Update on the Invenergy Power Plant

Jerry Elmer

The Energy Facility Siting Board (EFSB), which is considering a proposal to permit a new 900 MW fossil fuel power plant in Burrillville, Rhode Island, held two meetings this month.

January 12 Preliminary Hearing

On January 12, the EFSB held a Preliminary Hearing in the Docket. At the Preliminary Hearing, Invenergy presented a broad overview of its proposal (though many more details and much additional information remains to be fleshed out before this case is over).

At the Preliminary Hearing, CLF’s Motion to Intervene in the docket was granted; this makes CLF a full participant in the litigation.  More specifically, CLF will present opposition to the Invenergy proposal based on three major issues:  (1) carbon emissions and climate impacts; (2) the fact that the plant is not needed for grid reliability; and (3) ratepayer impacts.  Similar motions to intervene were granted for National Grid (which would handle the plant’s interconnection to the electricity grid), Office of Energy Resources (responsible for state energy policy) and the Town of Burrillville.  Nearly a dozen additional motions to intervene – all from individuals or entities that are opposed to the plant – were also heard on Jan. 12, but were not ruled on.

Also at the Jan. 12 Preliminary Hearing, the EFSB considered and denied CLF’s Motion to Close the Docket.  CLF had argued that Invenergy’s application was fatally incomplete, but members of the EFSB said that the missing portions of the application could be filled in as the docket moved along.

January 29 Open Meeting

On January 29, the EFSB held a so-called “Open Meeting.” These Open Meetings are an unusual artifact of Rhode Island law.  At an Open Meeting, members of the Board can (and do) discuss issues before the Board and rule on those issues (often by voting).  Although, as the name suggests, the meetings are open to the public, neither the public nor lawyers for the parties participate, argue, or speak.  At an Open Meeting, the EFSB discusses issues in the case, makes decisions, and rules on motions; the public gets to watch and listen, but not argue or comment.

At the January 29 Open Meeting, the EFSB ruled on the many motions to intervene that had been argued on Jan . 12, but not yet ruled on.  Two pairs of neighbors who are abutters to the Invenergy property had their motions to intervene granted. All the other pending motions to intervene were denied.  These included the motions of Fossil Free Rhode Island, Occupy Providence, Progressive Democrats of Rhode Island, Fighting Against Natural Gas (FANG), Sr. Mary Pendergast, R.S.M., and others.  Even the Burrillville Land Trust was not allowed intervene as a party.  When the Motion to Intervene of Fossil Free Rhode Island was denied, a FFRI member, Dr. Peter Nightingale, spoke up about the importance of climate change issues; he was escorted out of the hearing room by a police officer.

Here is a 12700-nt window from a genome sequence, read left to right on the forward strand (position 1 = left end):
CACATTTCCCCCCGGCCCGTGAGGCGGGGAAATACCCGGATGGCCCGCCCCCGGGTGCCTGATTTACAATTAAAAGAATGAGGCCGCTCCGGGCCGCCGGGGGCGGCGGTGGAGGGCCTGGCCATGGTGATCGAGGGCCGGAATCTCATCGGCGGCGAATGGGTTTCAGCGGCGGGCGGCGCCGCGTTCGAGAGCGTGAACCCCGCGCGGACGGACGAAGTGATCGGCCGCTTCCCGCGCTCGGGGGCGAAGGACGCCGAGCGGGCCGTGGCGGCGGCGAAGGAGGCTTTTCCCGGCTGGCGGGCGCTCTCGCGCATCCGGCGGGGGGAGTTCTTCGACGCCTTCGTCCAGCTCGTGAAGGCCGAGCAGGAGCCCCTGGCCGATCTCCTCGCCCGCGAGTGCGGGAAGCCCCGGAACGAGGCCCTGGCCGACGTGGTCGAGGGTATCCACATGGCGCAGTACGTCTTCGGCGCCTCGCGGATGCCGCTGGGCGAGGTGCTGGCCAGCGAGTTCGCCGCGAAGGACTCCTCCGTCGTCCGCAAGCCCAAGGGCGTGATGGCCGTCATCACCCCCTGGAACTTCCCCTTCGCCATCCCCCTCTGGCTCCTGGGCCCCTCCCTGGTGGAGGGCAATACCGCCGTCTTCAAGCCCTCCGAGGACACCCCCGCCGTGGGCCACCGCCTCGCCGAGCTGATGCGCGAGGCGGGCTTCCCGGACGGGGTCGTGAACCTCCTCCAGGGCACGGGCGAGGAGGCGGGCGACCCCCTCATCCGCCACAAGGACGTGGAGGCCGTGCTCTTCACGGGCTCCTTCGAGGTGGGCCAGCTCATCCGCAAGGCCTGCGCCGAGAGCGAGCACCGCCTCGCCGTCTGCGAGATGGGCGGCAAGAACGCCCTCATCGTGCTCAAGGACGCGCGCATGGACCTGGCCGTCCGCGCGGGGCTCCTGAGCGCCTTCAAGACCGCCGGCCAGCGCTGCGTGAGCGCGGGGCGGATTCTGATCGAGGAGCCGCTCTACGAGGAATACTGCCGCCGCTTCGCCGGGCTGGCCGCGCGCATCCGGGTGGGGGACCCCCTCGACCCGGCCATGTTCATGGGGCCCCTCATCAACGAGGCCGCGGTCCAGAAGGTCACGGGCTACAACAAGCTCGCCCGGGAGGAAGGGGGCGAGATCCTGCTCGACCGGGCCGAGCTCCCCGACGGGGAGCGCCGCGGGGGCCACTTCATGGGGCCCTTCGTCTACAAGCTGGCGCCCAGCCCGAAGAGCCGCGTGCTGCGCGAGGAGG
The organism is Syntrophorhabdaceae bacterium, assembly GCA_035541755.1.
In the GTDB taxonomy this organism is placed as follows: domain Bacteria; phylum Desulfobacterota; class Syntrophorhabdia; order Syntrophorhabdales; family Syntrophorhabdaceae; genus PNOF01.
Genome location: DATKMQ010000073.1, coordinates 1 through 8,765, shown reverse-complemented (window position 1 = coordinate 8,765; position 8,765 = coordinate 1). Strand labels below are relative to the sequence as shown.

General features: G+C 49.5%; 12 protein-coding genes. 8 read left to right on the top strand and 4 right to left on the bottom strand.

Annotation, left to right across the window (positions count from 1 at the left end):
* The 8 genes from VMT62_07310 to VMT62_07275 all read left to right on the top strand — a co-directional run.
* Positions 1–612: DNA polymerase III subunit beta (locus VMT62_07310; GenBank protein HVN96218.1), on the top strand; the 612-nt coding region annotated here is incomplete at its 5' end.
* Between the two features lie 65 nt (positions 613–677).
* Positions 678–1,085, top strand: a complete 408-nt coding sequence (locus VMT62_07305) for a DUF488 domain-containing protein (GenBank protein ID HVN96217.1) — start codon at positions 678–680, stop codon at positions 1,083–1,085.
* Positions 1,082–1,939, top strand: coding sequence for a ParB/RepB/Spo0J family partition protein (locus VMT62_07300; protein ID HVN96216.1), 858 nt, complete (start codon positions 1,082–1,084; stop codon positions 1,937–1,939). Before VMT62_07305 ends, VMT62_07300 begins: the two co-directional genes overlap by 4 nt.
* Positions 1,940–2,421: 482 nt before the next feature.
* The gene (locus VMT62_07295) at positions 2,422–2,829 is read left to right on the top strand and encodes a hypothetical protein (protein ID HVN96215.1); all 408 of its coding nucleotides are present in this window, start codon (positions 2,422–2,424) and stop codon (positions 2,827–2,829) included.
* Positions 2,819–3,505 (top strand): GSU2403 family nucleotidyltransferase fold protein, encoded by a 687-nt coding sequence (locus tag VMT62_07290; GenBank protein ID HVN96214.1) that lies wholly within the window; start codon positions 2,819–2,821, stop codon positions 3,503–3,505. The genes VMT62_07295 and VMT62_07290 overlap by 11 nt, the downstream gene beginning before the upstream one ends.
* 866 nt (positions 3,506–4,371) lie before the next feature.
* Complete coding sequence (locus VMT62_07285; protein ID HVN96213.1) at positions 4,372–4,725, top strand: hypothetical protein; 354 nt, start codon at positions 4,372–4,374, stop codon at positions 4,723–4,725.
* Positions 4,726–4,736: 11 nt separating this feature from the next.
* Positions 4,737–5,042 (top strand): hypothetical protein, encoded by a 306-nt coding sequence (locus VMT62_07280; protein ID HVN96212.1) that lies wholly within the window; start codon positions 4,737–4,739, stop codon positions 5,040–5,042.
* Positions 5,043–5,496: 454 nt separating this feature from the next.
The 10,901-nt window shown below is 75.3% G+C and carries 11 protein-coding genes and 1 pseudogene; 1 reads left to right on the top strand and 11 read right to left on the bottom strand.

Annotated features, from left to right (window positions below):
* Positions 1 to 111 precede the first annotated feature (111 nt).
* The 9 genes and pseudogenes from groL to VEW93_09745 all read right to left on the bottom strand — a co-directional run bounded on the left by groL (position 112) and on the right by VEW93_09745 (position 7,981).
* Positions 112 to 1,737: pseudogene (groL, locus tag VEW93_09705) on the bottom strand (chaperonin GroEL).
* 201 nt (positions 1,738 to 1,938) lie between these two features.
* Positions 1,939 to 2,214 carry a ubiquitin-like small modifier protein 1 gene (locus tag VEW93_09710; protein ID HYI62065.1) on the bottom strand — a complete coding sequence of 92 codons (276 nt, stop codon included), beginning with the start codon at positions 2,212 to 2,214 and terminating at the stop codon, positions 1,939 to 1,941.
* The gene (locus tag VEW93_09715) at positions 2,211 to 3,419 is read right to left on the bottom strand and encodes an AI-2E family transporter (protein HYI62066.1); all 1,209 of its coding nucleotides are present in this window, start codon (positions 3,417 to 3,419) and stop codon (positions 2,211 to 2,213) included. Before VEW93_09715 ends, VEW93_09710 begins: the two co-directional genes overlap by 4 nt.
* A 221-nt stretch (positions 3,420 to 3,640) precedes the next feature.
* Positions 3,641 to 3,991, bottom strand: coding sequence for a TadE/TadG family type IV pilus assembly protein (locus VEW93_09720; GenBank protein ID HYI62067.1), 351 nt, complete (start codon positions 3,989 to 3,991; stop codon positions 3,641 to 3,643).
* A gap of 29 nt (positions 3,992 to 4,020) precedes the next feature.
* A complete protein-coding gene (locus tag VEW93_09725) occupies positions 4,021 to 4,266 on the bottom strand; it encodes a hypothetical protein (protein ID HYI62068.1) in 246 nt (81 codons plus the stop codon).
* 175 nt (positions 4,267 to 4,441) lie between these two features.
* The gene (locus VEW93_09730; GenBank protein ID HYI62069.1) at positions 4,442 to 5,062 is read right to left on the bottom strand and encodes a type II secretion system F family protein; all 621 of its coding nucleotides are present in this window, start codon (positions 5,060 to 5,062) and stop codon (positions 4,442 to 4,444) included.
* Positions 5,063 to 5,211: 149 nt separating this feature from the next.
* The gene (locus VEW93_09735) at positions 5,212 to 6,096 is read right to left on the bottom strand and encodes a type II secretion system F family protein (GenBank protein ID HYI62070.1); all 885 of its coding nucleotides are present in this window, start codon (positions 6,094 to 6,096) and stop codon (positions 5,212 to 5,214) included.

Unfortunately, the result of these EFSB decisions is that CLF will probably be the only full participant in the litigation that will oppose the Invenergy plant based on carbon emissions and climate impacts, grid reliability, or ratepayer impacts.

At the January 29 Open Meeting the EFSB did agree that the all three of these issues that CLF wants to present will be included in the proceeding. The EFSB is soliciting an advisory opinion about carbon and climate from the Office of Energy Resources, and on grid reliability and ratepayer impacts from the Public Utilities Commission (and CLF will, of course, participate fully in those aspects of the case as well).  (The EFSB also asked a number of other state or town offices to render advisory opinions on different matters that present no environmental issues that CLF is addressing – for example, various questions were referred to the Burrillville Zoning Board, Burrillville Building Inspector, and Burrillville Tax Assessor.)

One other important matter was decided at the Jan. 29 Open Meeting. CLF had previously filed a Petition for Rulemaking, asking the EFSB to amend its procedural rules to “consider, decide, and describe how the EFSB intends to address the [carbon-emission-reduction goals in] the Resilient Rhode Island Act.” CLF argued that amending the EFSB rules to account for Rhode Island’s most important new law on carbon-emission reductions would allow not only Invenergy, but all future power plant applicants, to know what they need to do to comply with the new law.

On Jan. 29, the EFSB voted to deny CLF’s Petition for Rulemaking. The members of the board opined that climate issues in general, and the provisions of the Resilient Rhode Island Act specifically, would be adequately addressed in this docket without the necessity of formally amending the EFSB rules now.

CLF is disappointed in the Board’s ruling. Our request was aimed at addressing all future proceedings at the EFSB, not just this specific proceeding.  The carbon-emission-reduction provisions of the Resilient Rhode Island Act are now the law in Rhode Island, and the best (and most consistent) way to put those provisions into effect is by writing them into the EFSB rules.  CLF regrets that its request was denied.

Of course, the EFSB hearings this month were just the beginning of a much longer process. Stay tuned for further developments.

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Climate Change

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